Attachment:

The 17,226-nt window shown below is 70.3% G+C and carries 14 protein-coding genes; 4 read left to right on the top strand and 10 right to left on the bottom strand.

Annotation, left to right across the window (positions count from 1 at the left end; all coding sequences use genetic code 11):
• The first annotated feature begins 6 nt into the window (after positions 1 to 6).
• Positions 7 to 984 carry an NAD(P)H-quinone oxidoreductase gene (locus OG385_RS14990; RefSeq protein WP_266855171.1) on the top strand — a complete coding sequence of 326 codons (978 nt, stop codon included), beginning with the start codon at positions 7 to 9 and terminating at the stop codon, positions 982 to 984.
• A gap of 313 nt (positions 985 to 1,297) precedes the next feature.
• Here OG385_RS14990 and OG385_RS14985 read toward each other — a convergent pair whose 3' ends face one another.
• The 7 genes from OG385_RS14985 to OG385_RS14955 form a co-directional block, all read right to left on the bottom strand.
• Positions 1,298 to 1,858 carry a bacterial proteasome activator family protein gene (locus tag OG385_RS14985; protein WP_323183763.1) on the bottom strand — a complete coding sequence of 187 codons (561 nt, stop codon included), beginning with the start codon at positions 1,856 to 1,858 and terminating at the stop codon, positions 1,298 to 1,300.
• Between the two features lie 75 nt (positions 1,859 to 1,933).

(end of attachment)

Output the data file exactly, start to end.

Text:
The 17,226-nt window shown below is 70.3% G+C and carries 14 protein-coding genes; 4 read left to right on the top strand and 10 right to left on the bottom strand.

Annotation, left to right across the window (positions count from 1 at the left end; all coding sequences use genetic code 11):
• The first annotated feature begins 6 nt into the window (after positions 1 to 6).
• Positions 7 to 984 carry an NAD(P)H-quinone oxidoreductase gene (locus OG385_RS14990; RefSeq protein WP_266855171.1) on the top strand — a complete coding sequence of 326 codons (978 nt, stop codon included), beginning with the start codon at positions 7 to 9 and terminating at the stop codon, positions 982 to 984.
• A gap of 313 nt (positions 985 to 1,297) precedes the next feature.
• Here OG385_RS14990 and OG385_RS14985 read toward each other — a convergent pair whose 3' ends face one another.
• The 7 genes from OG385_RS14985 to OG385_RS14955 form a co-directional block, all read right to left on the bottom strand.
• Positions 1,298 to 1,858 carry a bacterial proteasome activator family protein gene (locus tag OG385_RS14985; protein WP_323183763.1) on the bottom strand — a complete coding sequence of 187 codons (561 nt, stop codon included), beginning with the start codon at positions 1,856 to 1,858 and terminating at the stop codon, positions 1,298 to 1,300.
• Between the two features lie 75 nt (positions 1,859 to 1,933).